Certainly, the field of experiments, which have public administration implications, is very wide indeed, and these implications are of two kinds. Broadly stated, experimentation in the natural sciences may be said to have the aim of working on the actual objects of administration; with the things which have to be dealt with administrative, such as pollution, whereas experimentation in the social sciences often relates to the administrative means and their effectiveness, such as communications and leadership (Ghai, 1999)
As governments and other public authorities play a greater and greater part in conducting or encouraging general research, having experimental components, Amartya(2005) opined that so will the public administration implications of experimental research increase. The financing, planning and control of such projects are clearly part of public administration, not only because public money is being spent but also because the public has, presumably, a fairly direct interest in the research. For example, experimental research into the control of pollution could have quite wide public administration implications (Amartya, 2005).
The control of pollution on a wide scale is the responsibility of central government upon whom will be brought to bear the pressures of interest groups – health authorities, local councils, fishing industries, tourist agencies; the means of control will usually be the result of experimentation; control may well require legislation followed by a system of public inspection and the expenditure of public funds (which have to be accounted for and audited); a number of administrative units will need to be established to administer the legislation: in short, the matter will become bureaucratized, and will become an integral part of public administration. According to Smith (1976), the bulk of files in the British Home Office and Attorney General’s office, indicates the way in which this type of experimentation has implications for public administration.
Experimentation in some other fields has import public administration implications of less direct nature. For example, the Hawthorn experiment in the 1930s and their human and social behaviour conclusions, had, or ought to have had, considerable effect on “man-management” in the public services (Bare, 2003). Again, the experiments of advertising researchers size, format, colour, frequency and location of the information being advertised – are important, not only for the departments of information and other public propaganda agencies, but for every governmental unit which advertises staff vacancies in the public press, produces and publishes an annual report, or issues posters and pamphlets about its activities. The experiments of psychologist researchers into small group dynamics are of interest to us because they cast light on behaviour in such environments as the office, the committee room and the classroom of training establishments. The experimental research of organization and management specialists yields a continuous flow of results, which are of direct interest to public administration.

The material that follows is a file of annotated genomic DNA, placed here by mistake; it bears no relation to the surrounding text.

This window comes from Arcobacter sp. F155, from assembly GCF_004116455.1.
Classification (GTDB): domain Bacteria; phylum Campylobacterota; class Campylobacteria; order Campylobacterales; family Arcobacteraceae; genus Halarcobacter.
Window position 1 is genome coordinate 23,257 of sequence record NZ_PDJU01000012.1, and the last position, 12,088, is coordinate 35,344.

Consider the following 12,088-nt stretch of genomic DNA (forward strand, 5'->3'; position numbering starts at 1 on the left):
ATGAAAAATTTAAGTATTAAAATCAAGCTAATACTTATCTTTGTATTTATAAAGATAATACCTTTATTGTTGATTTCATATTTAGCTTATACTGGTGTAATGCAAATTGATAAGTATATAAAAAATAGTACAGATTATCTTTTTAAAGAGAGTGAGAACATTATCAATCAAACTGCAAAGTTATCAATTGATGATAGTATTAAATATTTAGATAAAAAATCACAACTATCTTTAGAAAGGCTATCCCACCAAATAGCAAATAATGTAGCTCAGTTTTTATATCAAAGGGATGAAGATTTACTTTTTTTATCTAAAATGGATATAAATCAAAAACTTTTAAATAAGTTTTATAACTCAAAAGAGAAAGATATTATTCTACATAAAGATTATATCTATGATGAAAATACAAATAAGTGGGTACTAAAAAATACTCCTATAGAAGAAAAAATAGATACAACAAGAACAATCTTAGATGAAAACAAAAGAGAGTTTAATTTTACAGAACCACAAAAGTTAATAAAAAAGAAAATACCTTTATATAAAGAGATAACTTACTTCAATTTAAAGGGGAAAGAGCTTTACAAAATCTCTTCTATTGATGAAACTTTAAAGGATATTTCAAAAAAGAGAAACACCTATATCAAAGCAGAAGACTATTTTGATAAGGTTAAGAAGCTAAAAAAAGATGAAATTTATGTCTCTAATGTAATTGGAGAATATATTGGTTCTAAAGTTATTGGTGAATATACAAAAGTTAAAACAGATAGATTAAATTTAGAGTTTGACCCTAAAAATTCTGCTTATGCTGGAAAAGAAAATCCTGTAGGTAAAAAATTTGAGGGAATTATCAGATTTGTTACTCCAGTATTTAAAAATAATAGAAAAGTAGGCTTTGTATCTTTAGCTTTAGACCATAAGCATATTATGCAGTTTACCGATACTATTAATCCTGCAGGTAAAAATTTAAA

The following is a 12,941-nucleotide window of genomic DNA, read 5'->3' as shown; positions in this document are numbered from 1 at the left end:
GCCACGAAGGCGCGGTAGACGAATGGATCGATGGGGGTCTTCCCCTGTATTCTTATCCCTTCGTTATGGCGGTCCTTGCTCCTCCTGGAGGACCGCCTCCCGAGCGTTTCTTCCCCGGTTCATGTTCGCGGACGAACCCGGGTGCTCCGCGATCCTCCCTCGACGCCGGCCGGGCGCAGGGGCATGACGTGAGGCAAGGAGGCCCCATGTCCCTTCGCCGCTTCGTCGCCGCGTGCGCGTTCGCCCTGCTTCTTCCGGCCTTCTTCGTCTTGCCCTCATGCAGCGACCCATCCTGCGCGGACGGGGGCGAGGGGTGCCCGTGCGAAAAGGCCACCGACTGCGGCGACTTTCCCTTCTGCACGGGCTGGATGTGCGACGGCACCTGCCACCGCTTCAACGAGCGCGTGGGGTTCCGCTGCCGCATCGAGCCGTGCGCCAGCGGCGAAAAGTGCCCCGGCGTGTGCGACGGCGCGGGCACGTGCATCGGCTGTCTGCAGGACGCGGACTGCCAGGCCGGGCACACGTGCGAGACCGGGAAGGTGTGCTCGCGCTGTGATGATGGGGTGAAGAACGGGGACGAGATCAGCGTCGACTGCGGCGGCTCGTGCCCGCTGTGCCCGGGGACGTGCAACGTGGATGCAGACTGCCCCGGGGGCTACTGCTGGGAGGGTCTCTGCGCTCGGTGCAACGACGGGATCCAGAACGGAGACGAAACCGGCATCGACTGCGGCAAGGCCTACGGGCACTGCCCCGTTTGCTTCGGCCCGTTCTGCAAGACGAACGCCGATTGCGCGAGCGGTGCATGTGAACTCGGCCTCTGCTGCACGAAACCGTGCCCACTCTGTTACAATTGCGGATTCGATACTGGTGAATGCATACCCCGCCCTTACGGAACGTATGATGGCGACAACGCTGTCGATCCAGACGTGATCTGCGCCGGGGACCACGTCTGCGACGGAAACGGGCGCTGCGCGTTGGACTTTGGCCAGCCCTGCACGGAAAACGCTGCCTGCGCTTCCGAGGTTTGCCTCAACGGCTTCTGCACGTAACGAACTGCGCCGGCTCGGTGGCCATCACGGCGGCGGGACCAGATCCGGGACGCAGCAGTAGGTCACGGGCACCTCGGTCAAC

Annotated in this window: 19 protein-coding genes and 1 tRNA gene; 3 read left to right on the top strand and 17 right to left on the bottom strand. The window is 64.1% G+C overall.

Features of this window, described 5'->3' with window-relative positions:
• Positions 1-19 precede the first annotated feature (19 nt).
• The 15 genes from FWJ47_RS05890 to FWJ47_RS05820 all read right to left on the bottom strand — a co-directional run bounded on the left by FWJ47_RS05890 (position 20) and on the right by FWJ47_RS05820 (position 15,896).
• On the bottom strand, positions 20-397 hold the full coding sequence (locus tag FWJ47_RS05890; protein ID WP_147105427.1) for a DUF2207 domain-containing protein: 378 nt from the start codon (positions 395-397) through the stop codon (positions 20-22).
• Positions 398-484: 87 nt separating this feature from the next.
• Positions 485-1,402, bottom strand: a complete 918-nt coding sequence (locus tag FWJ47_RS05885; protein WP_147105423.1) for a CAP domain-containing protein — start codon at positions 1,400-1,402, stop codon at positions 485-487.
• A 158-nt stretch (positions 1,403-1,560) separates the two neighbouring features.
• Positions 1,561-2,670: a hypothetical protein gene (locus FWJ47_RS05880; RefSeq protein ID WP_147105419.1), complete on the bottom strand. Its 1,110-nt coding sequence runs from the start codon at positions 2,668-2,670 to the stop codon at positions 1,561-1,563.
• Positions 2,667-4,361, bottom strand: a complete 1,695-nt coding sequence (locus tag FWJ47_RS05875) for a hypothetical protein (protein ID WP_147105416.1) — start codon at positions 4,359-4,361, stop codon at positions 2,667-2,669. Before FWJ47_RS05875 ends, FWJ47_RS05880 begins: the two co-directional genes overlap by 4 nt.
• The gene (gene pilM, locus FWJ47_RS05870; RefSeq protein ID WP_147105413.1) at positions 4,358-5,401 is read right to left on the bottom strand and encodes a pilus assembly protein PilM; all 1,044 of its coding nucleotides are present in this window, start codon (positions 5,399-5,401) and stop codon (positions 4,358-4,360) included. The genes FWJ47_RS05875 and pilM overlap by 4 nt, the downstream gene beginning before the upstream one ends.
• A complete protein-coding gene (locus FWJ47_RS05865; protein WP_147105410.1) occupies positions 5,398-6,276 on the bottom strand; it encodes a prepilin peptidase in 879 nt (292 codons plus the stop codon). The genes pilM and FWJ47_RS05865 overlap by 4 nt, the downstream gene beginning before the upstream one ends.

Much of this experimental research in fields closely allied to public administration, or rather the conclusions, and possible applications of the conclusion, ought to be more closely studied by administrators.
The question of experimental research in public administration places us in a dilemma and as is usually the case, we must try to strike a balance between the opposing factors. On the one hand, since the raw materials and the clientele of public administration are the public, since he would be experimenting with human beings, and since he would be spending-and quite possible wasting-public money of which he is the trustee, the public administrator is naturally and quite properly reluctant to experiment in his job.
Yet on the other hand, this very reluctance to “play around” with the public and with public money is an argument strongly in favour of experimental research prior to the introduction of any large-scale, complex or costly scheme. The “pilot project”, if carefully designed and conducted in as strict scientific experimental fashion as possible, is a most useful method of ensuring so far as one is able that one’ hypothesis are valid, and that unforeseen factors, relationships and responses come to light. Pilot projects, however, must be treated as serious experimental research, and the various stimuli and responses carefully measured and compared with controls; if they are not treated in this way then it will be impossible to demonstrate satisfactorily and honestly whether the project has been a success, and whether it should not lead to the full-scale project being contemplated. Also, the difficulties of experimenting with human beings and of risking waste of public funds should be considered in any fruitful public administration research.